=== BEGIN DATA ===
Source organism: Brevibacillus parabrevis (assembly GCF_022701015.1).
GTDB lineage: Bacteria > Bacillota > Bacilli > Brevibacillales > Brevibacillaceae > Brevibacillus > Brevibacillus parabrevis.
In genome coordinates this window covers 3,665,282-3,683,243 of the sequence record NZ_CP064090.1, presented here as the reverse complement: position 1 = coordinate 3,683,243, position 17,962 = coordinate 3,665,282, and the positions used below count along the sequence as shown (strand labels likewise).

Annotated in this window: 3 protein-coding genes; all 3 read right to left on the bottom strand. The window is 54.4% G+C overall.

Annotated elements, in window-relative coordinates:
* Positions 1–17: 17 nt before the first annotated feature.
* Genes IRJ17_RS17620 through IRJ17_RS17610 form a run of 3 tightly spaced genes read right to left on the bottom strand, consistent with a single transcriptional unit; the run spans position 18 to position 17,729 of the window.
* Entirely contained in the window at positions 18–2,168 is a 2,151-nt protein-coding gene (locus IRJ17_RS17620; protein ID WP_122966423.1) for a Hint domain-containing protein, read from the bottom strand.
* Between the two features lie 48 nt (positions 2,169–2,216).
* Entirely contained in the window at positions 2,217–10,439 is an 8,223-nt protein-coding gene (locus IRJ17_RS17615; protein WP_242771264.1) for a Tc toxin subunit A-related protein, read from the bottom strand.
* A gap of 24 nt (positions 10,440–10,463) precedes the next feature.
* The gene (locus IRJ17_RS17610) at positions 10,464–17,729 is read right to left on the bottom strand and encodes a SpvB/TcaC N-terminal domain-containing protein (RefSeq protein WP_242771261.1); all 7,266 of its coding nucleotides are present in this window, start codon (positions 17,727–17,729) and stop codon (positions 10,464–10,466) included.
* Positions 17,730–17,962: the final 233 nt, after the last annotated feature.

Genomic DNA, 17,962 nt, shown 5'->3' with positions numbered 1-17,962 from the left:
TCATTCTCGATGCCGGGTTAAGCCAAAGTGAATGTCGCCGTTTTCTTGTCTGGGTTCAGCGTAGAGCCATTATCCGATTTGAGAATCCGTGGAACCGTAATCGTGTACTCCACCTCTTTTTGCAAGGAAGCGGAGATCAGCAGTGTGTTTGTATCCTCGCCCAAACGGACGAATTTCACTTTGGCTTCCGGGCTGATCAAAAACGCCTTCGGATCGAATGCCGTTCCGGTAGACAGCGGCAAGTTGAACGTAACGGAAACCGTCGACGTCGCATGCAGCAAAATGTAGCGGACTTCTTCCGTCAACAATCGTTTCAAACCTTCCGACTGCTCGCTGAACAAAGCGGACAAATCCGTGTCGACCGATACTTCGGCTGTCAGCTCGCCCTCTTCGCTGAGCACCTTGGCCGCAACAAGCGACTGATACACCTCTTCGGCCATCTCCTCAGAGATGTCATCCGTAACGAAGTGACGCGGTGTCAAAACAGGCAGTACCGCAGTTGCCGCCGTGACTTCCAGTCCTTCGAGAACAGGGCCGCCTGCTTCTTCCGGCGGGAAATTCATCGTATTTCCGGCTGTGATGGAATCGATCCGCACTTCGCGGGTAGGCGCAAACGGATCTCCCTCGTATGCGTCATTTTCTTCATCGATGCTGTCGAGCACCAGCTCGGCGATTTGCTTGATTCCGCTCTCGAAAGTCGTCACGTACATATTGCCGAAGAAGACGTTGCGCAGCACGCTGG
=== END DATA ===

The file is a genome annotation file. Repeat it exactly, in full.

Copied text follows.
Source organism: Brevibacillus parabrevis (assembly GCF_022701015.1).
GTDB lineage: Bacteria > Bacillota > Bacilli > Brevibacillales > Brevibacillaceae > Brevibacillus > Brevibacillus parabrevis.
In genome coordinates this window covers 3,665,282-3,683,243 of the sequence record NZ_CP064090.1, presented here as the reverse complement: position 1 = coordinate 3,683,243, position 17,962 = coordinate 3,665,282, and the positions used below count along the sequence as shown (strand labels likewise).

Annotated in this window: 3 protein-coding genes; all 3 read right to left on the bottom strand. The window is 54.4% G+C overall.

Annotated elements, in window-relative coordinates:
* Positions 1–17: 17 nt before the first annotated feature.
* Genes IRJ17_RS17620 through IRJ17_RS17610 form a run of 3 tightly spaced genes read right to left on the bottom strand, consistent with a single transcriptional unit; the run spans position 18 to position 17,729 of the window.
* Entirely contained in the window at positions 18–2,168 is a 2,151-nt protein-coding gene (locus IRJ17_RS17620; protein ID WP_122966423.1) for a Hint domain-containing protein, read from the bottom strand.
* Between the two features lie 48 nt (positions 2,169–2,216).
* Entirely contained in the window at positions 2,217–10,439 is an 8,223-nt protein-coding gene (locus IRJ17_RS17615; protein WP_242771264.1) for a Tc toxin subunit A-related protein, read from the bottom strand.
* A gap of 24 nt (positions 10,440–10,463) precedes the next feature.
* The gene (locus IRJ17_RS17610) at positions 10,464–17,729 is read right to left on the bottom strand and encodes a SpvB/TcaC N-terminal domain-containing protein (RefSeq protein WP_242771261.1); all 7,266 of its coding nucleotides are present in this window, start codon (positions 17,727–17,729) and stop codon (positions 10,464–10,466) included.
* Positions 17,730–17,962: the final 233 nt, after the last annotated feature.

Genomic DNA, 17,962 nt, shown 5'->3' with positions numbered 1-17,962 from the left:
TCATTCTCGATGCCGGGTTAAGCCAAAGTGAATGTCGCCGTTTTCTTGTCTGGGTTCAGCGTAGAGCCATTATCCGATTTGAGAATCCGTGGAACCGTAATCGTGTACTCCACCTCTTTTTGCAAGGAAGCGGAGATCAGCAGTGTGTTTGTATCCTCGCCCAAACGGACGAATTTCACTTTGGCTTCCGGGCTGATCAAAAACGCCTTCGGATCGAATGCCGTTCCGGTAGACAGCGGCAAGTTGAACGTAACGGAAACCGTCGACGTCGCATGCAGCAAAATGTAGCGGACTTCTTCCGTCAACAATCGTTTCAAACCTTCCGACTGCTCGCTGAACAAAGCGGACAAATCCGTGTCGACCGATACTTCGGCTGTCAGCTCGCCCTCTTCGCTGAGCACCTTGGCCGCAACAAGCGACTGATACACCTCTTCGGCCATCTCCTCAGAGATGTCATCCGTAACGAAGTGACGCGGTGTCAAAACAGGCAGTACCGCAGTTGCCGCCGTGACTTCCAGTCCTTCGAGAACAGGGCCGCCTGCTTCTTCCGGCGGGAAATTCATCGTATTTCCGGCTGTGATGGAATCGATCCGCACTTCGCGGGTAGGCGCAAACGGATCTCCCTCGTATGCGTCATTTTCTTCATCGATGCTGTCGAGCACCAGCTCGGCGATTTGCTTGATTCCGCTCTCGAAAGTCGTCACGTACATATTGCCGAAGAAGACGTTGCGCAGCACGCTGG